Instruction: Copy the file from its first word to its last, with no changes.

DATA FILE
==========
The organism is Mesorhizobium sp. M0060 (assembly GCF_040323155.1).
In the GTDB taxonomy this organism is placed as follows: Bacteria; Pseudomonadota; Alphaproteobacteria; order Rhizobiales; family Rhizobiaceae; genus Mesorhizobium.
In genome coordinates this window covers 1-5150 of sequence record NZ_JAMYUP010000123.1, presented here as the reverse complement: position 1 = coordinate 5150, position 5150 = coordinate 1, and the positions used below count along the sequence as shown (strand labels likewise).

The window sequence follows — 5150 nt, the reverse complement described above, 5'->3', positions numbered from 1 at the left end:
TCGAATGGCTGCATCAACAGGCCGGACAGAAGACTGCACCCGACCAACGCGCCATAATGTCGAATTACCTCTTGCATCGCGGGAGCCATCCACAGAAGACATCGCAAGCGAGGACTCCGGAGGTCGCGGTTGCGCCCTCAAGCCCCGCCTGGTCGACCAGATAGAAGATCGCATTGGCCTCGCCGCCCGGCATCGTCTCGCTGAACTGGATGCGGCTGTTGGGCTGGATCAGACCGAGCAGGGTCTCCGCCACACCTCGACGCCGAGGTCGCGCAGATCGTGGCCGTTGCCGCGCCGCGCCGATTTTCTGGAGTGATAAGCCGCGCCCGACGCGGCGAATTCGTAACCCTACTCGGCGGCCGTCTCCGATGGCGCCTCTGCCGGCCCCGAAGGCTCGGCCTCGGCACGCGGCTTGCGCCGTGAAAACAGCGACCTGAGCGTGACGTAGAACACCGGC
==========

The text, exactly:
The organism is Mesorhizobium sp. M0060 (assembly GCF_040323155.1).
In the GTDB taxonomy this organism is placed as follows: Bacteria; Pseudomonadota; Alphaproteobacteria; order Rhizobiales; family Rhizobiaceae; genus Mesorhizobium.
In genome coordinates this window covers 1-5150 of sequence record NZ_JAMYUP010000123.1, presented here as the reverse complement: position 1 = coordinate 5150, position 5150 = coordinate 1, and the positions used below count along the sequence as shown (strand labels likewise).

The window sequence follows — 5150 nt, the reverse complement described above, 5'->3', positions numbered from 1 at the left end:
TCGAATGGCTGCATCAACAGGCCGGACAGAAGACTGCACCCGACCAACGCGCCATAATGTCGAATTACCTCTTGCATCGCGGGAGCCATCCACAGAAGACATCGCAAGCGAGGACTCCGGAGGTCGCGGTTGCGCCCTCAAGCCCCGCCTGGTCGACCAGATAGAAGATCGCATTGGCCTCGCCGCCCGGCATCGTCTCGCTGAACTGGATGCGGCTGTTGGGCTGGATCAGACCGAGCAGGGTCTCCGCCACACCTCGACGCCGAGGTCGCGCAGATCGTGGCCGTTGCCGCGCCGCGCCGATTTTCTGGAGTGATAAGCCGCGCCCGACGCGGCGAATTCGTAACCCTACTCGGCGGCCGTCTCCGATGGCGCCTCTGCCGGCCCCGAAGGCTCGGCCTCGGCACGCGGCTTGCGCCGTGAAAACAGCGACCTGAGCGTGACGTAGAACACCGGC